Beyond the carefully choreographed Instagram pics and acres of bunting, there's a less attractive side to children's birthday parties. It's often cringe-worthy, sometimes shocking, and has parents way ahead of their kids when it comes to bratty behaviour.
As a birthday party host of some years, I have a front-row seat to the darker side of these celebrations. I see the sneaky splash of gin in Mum's Fanta and the perplexing attempts at paleo party food.
I smile politely at Dad's new girlfriend in a fairy dress from Strippers-R-Us and resist the urge to trip up the little shite who just opened someone else's presents.
Sure, I've also witnessed the seamless deployment of party perfection, it's just not nearly as interesting, so here I give you my standout examples of parties gone bad.
At some point in certain parents' minds, their child's birthday celebration makes a sideways turn from special family milestone to an opportunity to scale the heights of social superiority. This is generally perpetrated by a female parent and I call it 'one-upmumship'.
I was reminded of this recently by a couple of mums having a fairly robust debate around whose bouncy castle had actually been the biggest. The passive-aggressive nature of their discourse escalated rapidly, culminating in the scarier mum attempting to shut down the other with a quick-draw bejeweled iPhone containing 362 Pinterest pics to ram her point home.
One-upmumship follows a premise of more is more and bigger is best. For example, why have just one form of entertainment when you can have it all. I was once booked for an event resembling a trade show for party entertainment, with everything from a petting zoo to some sort of circus act.
The guests were completely overwhelmed and opted for the familiarity of the backyard trampoline. Uniformed staff served the catered lunch to bewildered seven-year-olds, while their parents sipped champagne and mouthed OMG at each other.
The 'birthday diva'
This thankfully rare creature is created only after several years of overindulgence by doting parents. Like the dictator of a small and troubled country, this child becomes so full of their own importance that it begins to leak out in unpleasant ways.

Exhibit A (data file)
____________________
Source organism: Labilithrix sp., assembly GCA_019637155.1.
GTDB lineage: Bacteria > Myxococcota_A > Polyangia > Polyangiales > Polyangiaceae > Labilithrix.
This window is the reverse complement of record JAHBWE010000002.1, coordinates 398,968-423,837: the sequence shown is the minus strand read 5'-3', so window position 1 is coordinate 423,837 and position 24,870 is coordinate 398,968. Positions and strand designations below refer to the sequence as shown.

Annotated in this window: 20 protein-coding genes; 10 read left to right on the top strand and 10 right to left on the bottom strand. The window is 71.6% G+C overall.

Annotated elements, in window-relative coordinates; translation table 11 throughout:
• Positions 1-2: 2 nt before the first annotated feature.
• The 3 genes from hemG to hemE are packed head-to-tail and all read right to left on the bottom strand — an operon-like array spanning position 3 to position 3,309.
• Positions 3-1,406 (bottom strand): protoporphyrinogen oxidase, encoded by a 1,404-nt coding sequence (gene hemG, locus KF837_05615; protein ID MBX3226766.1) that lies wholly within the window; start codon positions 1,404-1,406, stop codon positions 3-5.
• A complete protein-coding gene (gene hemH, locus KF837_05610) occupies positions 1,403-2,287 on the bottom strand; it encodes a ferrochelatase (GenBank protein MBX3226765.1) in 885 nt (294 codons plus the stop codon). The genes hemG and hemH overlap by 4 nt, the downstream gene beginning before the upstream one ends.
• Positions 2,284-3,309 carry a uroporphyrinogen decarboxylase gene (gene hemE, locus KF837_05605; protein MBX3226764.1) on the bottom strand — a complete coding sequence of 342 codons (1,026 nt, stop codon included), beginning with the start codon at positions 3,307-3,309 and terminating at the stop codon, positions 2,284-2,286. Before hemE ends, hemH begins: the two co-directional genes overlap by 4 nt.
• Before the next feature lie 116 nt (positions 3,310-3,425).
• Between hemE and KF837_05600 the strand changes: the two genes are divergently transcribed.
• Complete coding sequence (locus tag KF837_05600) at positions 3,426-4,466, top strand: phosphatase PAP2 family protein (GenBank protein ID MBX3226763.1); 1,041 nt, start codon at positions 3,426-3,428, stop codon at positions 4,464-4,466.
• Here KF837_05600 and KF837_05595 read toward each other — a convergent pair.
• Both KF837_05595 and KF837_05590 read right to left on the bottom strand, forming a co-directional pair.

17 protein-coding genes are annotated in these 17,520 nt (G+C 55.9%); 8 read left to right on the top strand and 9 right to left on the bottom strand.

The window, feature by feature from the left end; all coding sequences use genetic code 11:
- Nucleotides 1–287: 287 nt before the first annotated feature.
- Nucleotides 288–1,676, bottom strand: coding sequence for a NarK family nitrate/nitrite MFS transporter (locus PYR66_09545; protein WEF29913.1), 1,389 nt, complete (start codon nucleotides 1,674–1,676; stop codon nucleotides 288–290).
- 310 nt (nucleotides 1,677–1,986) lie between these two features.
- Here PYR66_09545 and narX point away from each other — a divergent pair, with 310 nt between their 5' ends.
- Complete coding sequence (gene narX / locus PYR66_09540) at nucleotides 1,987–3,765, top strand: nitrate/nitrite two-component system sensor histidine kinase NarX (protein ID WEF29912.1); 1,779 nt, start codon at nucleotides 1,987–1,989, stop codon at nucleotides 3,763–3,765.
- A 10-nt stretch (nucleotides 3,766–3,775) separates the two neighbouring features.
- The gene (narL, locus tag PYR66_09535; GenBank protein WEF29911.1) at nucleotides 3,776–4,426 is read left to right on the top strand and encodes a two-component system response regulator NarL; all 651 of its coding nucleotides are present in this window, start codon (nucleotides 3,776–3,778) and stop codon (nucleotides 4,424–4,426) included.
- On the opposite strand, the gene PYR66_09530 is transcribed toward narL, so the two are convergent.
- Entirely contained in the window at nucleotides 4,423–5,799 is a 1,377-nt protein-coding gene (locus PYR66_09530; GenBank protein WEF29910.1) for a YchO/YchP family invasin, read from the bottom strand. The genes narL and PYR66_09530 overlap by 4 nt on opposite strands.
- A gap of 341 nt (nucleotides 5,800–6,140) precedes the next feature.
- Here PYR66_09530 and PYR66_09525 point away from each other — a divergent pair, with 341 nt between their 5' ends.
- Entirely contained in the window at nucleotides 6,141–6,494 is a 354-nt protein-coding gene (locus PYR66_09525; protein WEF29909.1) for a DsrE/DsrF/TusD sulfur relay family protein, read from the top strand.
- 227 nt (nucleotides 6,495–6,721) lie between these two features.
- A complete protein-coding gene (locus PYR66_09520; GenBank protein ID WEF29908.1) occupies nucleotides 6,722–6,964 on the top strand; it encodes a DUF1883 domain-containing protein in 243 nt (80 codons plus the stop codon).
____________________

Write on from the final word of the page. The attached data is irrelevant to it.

Carefully chosen gifts are ripped from the arms of guests before they make it through the door, everyone is told exactly how much the festivities cost, and the hired help is treated with disdain as proud parents busy themselves photographing every precious moment. Exclamations of "I get to go first" and "I'm the birthday boy" while elbowing guests out of the way are also commonplace.
Crimes against common sense
Recent genius ideas include letting preschoolers loose with hot glue guns, a pinata containing unwrapped lollies hung above an oily driveway, and party games engineered to allow only the birthday boy to win, leaving his friends in tears or building up to nuclear meltdowns.
A manic approach to theming is a common problem for the over achieving parent. This individual is easily identified by a tightly clutched colour wheel and an overuse of words such as 'adorable' and 'bunting'.
Although children don't care if the chair covers are exactly the same shade of teal as the tableware, to the theme-obsessed parent, it is imperative. Once a theme and colour palette are arrived at, this parent sets about micro matching every conceivable item in a relentless quest spiralling into madness.
This parent embraces waste and is unmoved by environmental considerations. They are capable of single-handedly brokering several tonnes of non-recyclable party crap, which after one afternoon of service transforms the local landfill a delightful shade of teal for approximately six hundred years.
Bigger than Texas
Some parents feel it's not enough to invite the whole class, they must invite the whole country. I stipulate a maximum of 15 children at my parties, which is sometimes treated merely as a starting point by parents who know better.
The record for ignoring my rule sits at 52 children. As I packed up to leave that epic gathering, a lonely beer bottle rolled across the floor, dribbling it's last drops before being halted by a piece of cake that had experienced some terrible things in its short life. It quite eloquently summed up the situation for me.
A notable party I attended for six-year-olds had the speakers blasting and a bunch of kids gleefully dancing around to something along the lines of "I'm gunna nail your ass m…..f…..".
Unless you want your eight-year-old snapping her fingers and calling "what up bitches' to her crew, keep the gangsta rhymes on the down low.
Guests behaving badly
Not all party crimes are perpetrated by the hosts. Guests bring their own special kind of carnage.
From classic moves such as dumping uninvited siblings into someone else's carefully planned event, or not bothering to RSVP and then showing up anyway, there are any number of ways guests can mess with you.
I've seen lingering adults quietly hoovering all the kid's food, overheard the self-appointed party boss attempting to run the show, and averted my eyes to the aftermath of too many cupcakes vs. trampoline.
Guests demanding to know if there are party bags is a common yet bratty move, although in said brat's defense, whoever invented these angst-inducing little bags of detritus needs a good slap. Contents are generally dumped unceremoniously on the floor and items rated mercilessly by the trained eye of seasoned guests.
This tradition appears to have replaced that bit at the end of the party where you used to say "thank you for having me".
For those of you on the kid's party scene, perhaps you are now asking yourself "was that wrong?". Although I thank all the over achievers, birthday divas and paleo princesses for giving me such great material, yes, it was wrong.
This is an edited version of an article with first appeared on Stuff NZ.